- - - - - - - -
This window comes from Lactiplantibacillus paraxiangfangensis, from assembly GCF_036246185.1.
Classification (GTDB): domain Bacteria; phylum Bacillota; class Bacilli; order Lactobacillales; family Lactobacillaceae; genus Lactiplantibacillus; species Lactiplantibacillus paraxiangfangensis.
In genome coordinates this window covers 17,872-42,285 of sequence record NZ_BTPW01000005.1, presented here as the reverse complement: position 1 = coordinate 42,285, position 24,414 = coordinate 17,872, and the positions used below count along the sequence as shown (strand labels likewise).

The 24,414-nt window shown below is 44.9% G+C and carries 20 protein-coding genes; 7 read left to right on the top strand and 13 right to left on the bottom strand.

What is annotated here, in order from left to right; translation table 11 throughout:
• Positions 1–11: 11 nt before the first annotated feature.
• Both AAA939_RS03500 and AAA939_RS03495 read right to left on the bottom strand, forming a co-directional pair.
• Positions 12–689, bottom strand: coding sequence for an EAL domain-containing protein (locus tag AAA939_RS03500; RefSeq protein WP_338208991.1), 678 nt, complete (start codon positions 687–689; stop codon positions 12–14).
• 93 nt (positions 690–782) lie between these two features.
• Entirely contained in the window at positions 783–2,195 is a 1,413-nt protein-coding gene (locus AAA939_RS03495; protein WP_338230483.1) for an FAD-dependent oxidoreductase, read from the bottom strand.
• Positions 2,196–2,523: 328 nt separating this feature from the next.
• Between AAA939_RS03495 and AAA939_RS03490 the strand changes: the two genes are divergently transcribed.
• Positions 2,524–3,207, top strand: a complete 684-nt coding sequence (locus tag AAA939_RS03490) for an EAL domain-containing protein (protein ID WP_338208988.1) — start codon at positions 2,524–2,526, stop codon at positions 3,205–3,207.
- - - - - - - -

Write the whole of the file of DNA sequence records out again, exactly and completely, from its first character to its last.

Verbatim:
This window comes from Lactiplantibacillus paraxiangfangensis, from assembly GCF_036246185.1.
Classification (GTDB): domain Bacteria; phylum Bacillota; class Bacilli; order Lactobacillales; family Lactobacillaceae; genus Lactiplantibacillus; species Lactiplantibacillus paraxiangfangensis.
In genome coordinates this window covers 17,872-42,285 of sequence record NZ_BTPW01000005.1, presented here as the reverse complement: position 1 = coordinate 42,285, position 24,414 = coordinate 17,872, and the positions used below count along the sequence as shown (strand labels likewise).

The 24,414-nt window shown below is 44.9% G+C and carries 20 protein-coding genes; 7 read left to right on the top strand and 13 right to left on the bottom strand.

What is annotated here, in order from left to right; translation table 11 throughout:
• Positions 1–11: 11 nt before the first annotated feature.
• Both AAA939_RS03500 and AAA939_RS03495 read right to left on the bottom strand, forming a co-directional pair.
• Positions 12–689, bottom strand: coding sequence for an EAL domain-containing protein (locus tag AAA939_RS03500; RefSeq protein WP_338208991.1), 678 nt, complete (start codon positions 687–689; stop codon positions 12–14).
• 93 nt (positions 690–782) lie between these two features.
• Entirely contained in the window at positions 783–2,195 is a 1,413-nt protein-coding gene (locus AAA939_RS03495; protein WP_338230483.1) for an FAD-dependent oxidoreductase, read from the bottom strand.
• Positions 2,196–2,523: 328 nt separating this feature from the next.
• Between AAA939_RS03495 and AAA939_RS03490 the strand changes: the two genes are divergently transcribed.
• Positions 2,524–3,207, top strand: a complete 684-nt coding sequence (locus tag AAA939_RS03490) for an EAL domain-containing protein (protein ID WP_338208988.1) — start codon at positions 2,524–2,526, stop codon at positions 3,205–3,207.